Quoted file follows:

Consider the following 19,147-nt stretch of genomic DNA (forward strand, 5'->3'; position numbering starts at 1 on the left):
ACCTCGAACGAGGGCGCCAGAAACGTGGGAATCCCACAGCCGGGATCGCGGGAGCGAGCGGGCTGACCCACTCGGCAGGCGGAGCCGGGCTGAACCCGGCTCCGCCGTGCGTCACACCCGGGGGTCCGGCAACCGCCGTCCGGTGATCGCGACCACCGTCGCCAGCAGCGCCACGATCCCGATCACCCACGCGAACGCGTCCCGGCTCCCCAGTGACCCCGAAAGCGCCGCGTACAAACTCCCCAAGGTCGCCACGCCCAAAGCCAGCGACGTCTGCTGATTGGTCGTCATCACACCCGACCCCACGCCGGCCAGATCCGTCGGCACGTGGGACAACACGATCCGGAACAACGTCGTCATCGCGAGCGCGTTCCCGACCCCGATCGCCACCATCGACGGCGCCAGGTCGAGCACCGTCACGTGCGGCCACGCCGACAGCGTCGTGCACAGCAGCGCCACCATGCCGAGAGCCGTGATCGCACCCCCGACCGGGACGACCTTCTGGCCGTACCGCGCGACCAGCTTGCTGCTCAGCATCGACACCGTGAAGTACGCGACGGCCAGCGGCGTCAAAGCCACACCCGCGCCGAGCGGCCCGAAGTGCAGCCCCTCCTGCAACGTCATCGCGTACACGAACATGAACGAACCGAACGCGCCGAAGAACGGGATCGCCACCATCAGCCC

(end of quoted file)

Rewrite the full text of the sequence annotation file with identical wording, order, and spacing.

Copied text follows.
Consider the following 19,147-nt stretch of genomic DNA (forward strand, 5'->3'; position numbering starts at 1 on the left):
ACCTCGAACGAGGGCGCCAGAAACGTGGGAATCCCACAGCCGGGATCGCGGGAGCGAGCGGGCTGACCCACTCGGCAGGCGGAGCCGGGCTGAACCCGGCTCCGCCGTGCGTCACACCCGGGGGTCCGGCAACCGCCGTCCGGTGATCGCGACCACCGTCGCCAGCAGCGCCACGATCCCGATCACCCACGCGAACGCGTCCCGGCTCCCCAGTGACCCCGAAAGCGCCGCGTACAAACTCCCCAAGGTCGCCACGCCCAAAGCCAGCGACGTCTGCTGATTGGTCGTCATCACACCCGACCCCACGCCGGCCAGATCCGTCGGCACGTGGGACAACACGATCCGGAACAACGTCGTCATCGCGAGCGCGTTCCCGACCCCGATCGCCACCATCGACGGCGCCAGGTCGAGCACCGTCACGTGCGGCCACGCCGACAGCGTCGTGCACAGCAGCGCCACCATGCCGAGAGCCGTGATCGCACCCCCGACCGGGACGACCTTCTGGCCGTACCGCGCGACCAGCTTGCTGCTCAGCATCGACACCGTGAAGTACGCGACGGCCAGCGGCGTCAAAGCCACACCCGCGCCGAGCGGCCCGAAGTGCAGCCCCTCCTGCAACGTCATCGCGTACACGAACATGAACGAACCGAACGCGCCGAAGAACGGGATCGCCACCATCAGCCC